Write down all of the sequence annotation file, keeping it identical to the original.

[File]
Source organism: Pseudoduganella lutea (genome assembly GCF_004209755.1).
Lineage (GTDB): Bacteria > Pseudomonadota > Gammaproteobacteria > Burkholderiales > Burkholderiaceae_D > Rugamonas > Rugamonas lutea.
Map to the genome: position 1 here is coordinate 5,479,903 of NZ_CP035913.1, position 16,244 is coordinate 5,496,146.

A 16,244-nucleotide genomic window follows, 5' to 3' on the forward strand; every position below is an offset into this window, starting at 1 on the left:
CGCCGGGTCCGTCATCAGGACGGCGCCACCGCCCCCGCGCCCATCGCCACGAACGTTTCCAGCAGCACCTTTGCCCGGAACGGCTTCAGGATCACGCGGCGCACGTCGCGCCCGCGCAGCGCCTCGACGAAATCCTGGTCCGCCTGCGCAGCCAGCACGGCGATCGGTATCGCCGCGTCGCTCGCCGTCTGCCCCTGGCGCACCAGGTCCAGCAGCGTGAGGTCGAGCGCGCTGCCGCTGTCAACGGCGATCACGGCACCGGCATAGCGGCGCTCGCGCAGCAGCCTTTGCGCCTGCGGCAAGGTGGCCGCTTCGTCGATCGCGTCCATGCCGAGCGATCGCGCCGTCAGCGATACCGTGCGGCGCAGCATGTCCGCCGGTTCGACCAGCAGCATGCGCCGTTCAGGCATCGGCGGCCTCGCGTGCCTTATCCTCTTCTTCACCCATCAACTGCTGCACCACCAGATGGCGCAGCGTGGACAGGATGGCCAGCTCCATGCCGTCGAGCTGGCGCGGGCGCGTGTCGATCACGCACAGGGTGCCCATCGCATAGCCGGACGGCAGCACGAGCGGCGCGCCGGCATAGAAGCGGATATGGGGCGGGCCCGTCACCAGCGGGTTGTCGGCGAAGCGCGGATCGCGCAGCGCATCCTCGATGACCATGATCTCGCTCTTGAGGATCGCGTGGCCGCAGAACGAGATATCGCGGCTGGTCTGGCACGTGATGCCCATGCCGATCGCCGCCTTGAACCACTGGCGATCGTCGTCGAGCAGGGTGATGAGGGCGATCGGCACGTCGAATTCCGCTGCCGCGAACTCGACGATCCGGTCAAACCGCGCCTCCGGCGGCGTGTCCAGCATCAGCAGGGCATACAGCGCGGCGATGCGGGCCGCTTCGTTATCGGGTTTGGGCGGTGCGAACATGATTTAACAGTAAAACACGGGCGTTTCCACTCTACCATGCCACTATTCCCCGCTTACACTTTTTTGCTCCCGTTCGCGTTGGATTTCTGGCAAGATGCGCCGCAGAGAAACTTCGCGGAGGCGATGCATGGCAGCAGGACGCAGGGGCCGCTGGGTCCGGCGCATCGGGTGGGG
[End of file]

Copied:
Source organism: Pseudoduganella lutea (genome assembly GCF_004209755.1).
Lineage (GTDB): Bacteria > Pseudomonadota > Gammaproteobacteria > Burkholderiales > Burkholderiaceae_D > Rugamonas > Rugamonas lutea.
Map to the genome: position 1 here is coordinate 5,479,903 of NZ_CP035913.1, position 16,244 is coordinate 5,496,146.

A 16,244-nucleotide genomic window follows, 5' to 3' on the forward strand; every position below is an offset into this window, starting at 1 on the left:
CGCCGGGTCCGTCATCAGGACGGCGCCACCGCCCCCGCGCCCATCGCCACGAACGTTTCCAGCAGCACCTTTGCCCGGAACGGCTTCAGGATCACGCGGCGCACGTCGCGCCCGCGCAGCGCCTCGACGAAATCCTGGTCCGCCTGCGCAGCCAGCACGGCGATCGGTATCGCCGCGTCGCTCGCCGTCTGCCCCTGGCGCACCAGGTCCAGCAGCGTGAGGTCGAGCGCGCTGCCGCTGTCAACGGCGATCACGGCACCGGCATAGCGGCGCTCGCGCAGCAGCCTTTGCGCCTGCGGCAAGGTGGCCGCTTCGTCGATCGCGTCCATGCCGAGCGATCGCGCCGTCAGCGATACCGTGCGGCGCAGCATGTCCGCCGGTTCGACCAGCAGCATGCGCCGTTCAGGCATCGGCGGCCTCGCGTGCCTTATCCTCTTCTTCACCCATCAACTGCTGCACCACCAGATGGCGCAGCGTGGACAGGATGGCCAGCTCCATGCCGTCGAGCTGGCGCGGGCGCGTGTCGATCACGCACAGGGTGCCCATCGCATAGCCGGACGGCAGCACGAGCGGCGCGCCGGCATAGAAGCGGATATGGGGCGGGCCCGTCACCAGCGGGTTGTCGGCGAAGCGCGGATCGCGCAGCGCATCCTCGATGACCATGATCTCGCTCTTGAGGATCGCGTGGCCGCAGAACGAGATATCGCGGCTGGTCTGGCACGTGATGCCCATGCCGATCGCCGCCTTGAACCACTGGCGATCGTCGTCGAGCAGGGTGATGAGGGCGATCGGCACGTCGAATTCCGCTGCCGCGAACTCGACGATCCGGTCAAACCGCGCCTCCGGCGGCGTGTCCAGCATCAGCAGGGCATACAGCGCGGCGATGCGGGCCGCTTCGTTATCGGGTTTGGGCGGTGCGAACATGATTTAACAGTAAAACACGGGCGTTTCCACTCTACCATGCCACTATTCCCCGCTTACACTTTTTTGCTCCCGTTCGCGTTGGATTTCTGGCAAGATGCGCCGCAGAGAAACTTCGCGGAGGCGATGCATGGCAGCAGGACGCAGGGGCCGCTGGGTCCGGCGCATCGGGTGGGG